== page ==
Employment Classifications

Note that these are based on ‘colour coded’ data, so do not take into account European minorities.

In Aberdeen City, 11.4% of people in higher managerial, administrative and professional jobs were ethnic minorities. This was the highest figure of any area in Scotland, and well above the Scottish average of 4.8%. The figures for Aberdeenshire and Moray were 2.2% and 1.5%, respectively. 17.5% of ethnic minority adults in Aberdeen City and 16.6% in Aberdeenshire were classed as higher managerial, administrative and professional workers.

The largest categories for ethnic minorities were full-time students in Aberdeen City (29.9%), Lower Managerial, Administrative and Professional in Aberdeenshire (17.8%), and Semi-Routine in Moray (18.7%). In Aberdeen City, 79.6% of ethnic minorities aged 16-24 were full-time students, compared with 56.3% of ‘white’ adults in the same age range. Figures for Scotland as a whole are slightly lower.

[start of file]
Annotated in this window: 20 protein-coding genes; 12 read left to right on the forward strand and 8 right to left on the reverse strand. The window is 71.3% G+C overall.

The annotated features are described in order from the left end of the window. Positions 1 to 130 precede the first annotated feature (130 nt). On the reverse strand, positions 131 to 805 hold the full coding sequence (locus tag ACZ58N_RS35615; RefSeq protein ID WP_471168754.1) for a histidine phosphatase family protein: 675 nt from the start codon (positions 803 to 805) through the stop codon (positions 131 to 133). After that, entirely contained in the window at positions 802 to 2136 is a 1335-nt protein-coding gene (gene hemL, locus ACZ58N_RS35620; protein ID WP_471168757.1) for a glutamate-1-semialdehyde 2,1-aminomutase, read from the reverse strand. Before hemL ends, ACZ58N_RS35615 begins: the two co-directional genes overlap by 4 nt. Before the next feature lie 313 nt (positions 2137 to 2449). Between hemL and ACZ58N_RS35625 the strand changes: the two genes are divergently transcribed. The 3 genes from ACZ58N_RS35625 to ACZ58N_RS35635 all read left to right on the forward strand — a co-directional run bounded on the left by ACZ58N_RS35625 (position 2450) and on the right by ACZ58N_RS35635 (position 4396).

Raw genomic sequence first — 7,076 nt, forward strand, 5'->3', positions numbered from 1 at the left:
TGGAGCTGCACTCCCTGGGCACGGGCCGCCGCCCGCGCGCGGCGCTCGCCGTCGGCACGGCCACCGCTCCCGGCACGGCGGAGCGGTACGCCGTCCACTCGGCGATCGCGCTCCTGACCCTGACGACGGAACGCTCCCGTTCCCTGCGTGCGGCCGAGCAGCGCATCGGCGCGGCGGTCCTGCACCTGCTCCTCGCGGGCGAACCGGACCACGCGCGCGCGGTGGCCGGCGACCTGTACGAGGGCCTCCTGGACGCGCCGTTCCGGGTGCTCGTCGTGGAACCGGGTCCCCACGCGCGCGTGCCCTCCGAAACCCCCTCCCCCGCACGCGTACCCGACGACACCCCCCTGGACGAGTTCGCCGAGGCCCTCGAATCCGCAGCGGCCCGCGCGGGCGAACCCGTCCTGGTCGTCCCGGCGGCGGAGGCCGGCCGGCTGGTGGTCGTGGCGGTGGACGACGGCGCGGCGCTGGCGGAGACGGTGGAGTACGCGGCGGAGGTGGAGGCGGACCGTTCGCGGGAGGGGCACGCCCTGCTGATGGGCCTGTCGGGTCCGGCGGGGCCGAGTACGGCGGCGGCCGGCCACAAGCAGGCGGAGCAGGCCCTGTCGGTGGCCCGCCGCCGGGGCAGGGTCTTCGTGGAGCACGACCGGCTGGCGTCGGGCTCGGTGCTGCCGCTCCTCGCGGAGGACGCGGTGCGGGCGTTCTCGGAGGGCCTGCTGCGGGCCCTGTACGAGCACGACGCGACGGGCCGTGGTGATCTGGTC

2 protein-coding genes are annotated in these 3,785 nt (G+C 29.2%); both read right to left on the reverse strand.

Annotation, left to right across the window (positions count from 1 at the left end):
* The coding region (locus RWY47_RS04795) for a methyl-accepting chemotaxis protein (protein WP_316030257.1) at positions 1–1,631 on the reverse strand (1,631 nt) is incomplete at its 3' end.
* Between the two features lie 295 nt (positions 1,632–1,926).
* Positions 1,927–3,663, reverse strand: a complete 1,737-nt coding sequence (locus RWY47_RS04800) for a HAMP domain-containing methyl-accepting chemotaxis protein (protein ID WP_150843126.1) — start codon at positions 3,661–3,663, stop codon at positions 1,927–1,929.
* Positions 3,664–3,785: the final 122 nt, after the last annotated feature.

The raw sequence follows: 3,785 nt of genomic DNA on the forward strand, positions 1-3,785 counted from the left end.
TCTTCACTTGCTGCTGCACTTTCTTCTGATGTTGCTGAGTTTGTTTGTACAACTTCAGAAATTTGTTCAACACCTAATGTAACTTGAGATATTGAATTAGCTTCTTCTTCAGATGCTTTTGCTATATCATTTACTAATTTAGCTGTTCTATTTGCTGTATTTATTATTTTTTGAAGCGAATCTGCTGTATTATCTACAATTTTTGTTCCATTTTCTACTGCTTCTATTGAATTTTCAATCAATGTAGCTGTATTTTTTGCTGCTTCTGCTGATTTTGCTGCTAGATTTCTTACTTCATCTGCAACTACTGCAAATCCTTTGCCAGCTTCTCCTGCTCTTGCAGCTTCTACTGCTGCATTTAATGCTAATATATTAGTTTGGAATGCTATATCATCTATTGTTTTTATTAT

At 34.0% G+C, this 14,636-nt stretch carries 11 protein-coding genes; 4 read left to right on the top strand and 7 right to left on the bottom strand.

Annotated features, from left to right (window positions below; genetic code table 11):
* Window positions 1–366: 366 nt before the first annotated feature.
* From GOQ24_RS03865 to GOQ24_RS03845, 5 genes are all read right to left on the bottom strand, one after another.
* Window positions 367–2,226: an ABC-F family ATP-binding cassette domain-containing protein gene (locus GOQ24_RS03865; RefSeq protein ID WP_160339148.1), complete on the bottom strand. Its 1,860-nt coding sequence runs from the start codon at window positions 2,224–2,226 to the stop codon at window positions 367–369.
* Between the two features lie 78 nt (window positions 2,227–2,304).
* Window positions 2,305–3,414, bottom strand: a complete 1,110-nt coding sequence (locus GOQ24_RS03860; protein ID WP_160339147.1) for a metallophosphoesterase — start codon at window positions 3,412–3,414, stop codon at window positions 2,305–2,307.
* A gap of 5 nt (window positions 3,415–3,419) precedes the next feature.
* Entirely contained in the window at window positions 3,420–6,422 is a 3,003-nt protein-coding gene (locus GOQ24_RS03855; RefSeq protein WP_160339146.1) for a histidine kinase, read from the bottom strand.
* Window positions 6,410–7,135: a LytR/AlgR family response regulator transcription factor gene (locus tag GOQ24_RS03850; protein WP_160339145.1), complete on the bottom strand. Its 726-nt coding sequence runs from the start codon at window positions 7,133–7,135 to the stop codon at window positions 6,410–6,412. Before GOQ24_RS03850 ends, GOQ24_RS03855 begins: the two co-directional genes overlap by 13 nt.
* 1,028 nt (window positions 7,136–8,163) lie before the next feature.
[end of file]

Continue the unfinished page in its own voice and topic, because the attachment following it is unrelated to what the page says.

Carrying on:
The proportion of ethnic minority adults who were long-term unemployed or had never worked was lower in Aberdeen City than the Scottish average: 5.4% vs. 11%, and in both cases, the majority of people in this category were women. The figures for ‘white’ adults were 2.9% and 4.8%, respectively. Among ‘white’ adults in Scotland as a whole, figures for men and women who had never worked or were long-term unemployed were similar: 4.9% and 4.6%.

In Grampian, 14.8% of ethnic minority women were looking after home or family, compared with 6.2% of ‘white’ women, 0.6% of ethnic minority men and 0.4% of ‘white’ men. The figures for Scotland as a whole were 14.3%, 5.3%, 1.2% and 0.7%, respectively. Asian women consistently had higher rates of looking after home and family, for example 19.8% of Asian women in Aberdeenshire were in this category.

Data Source:  2011, Scotland’s Census, Tables DC6206, DC6201SC.
Category:  Discussion & Text
Topics:  Employment  Ethnicity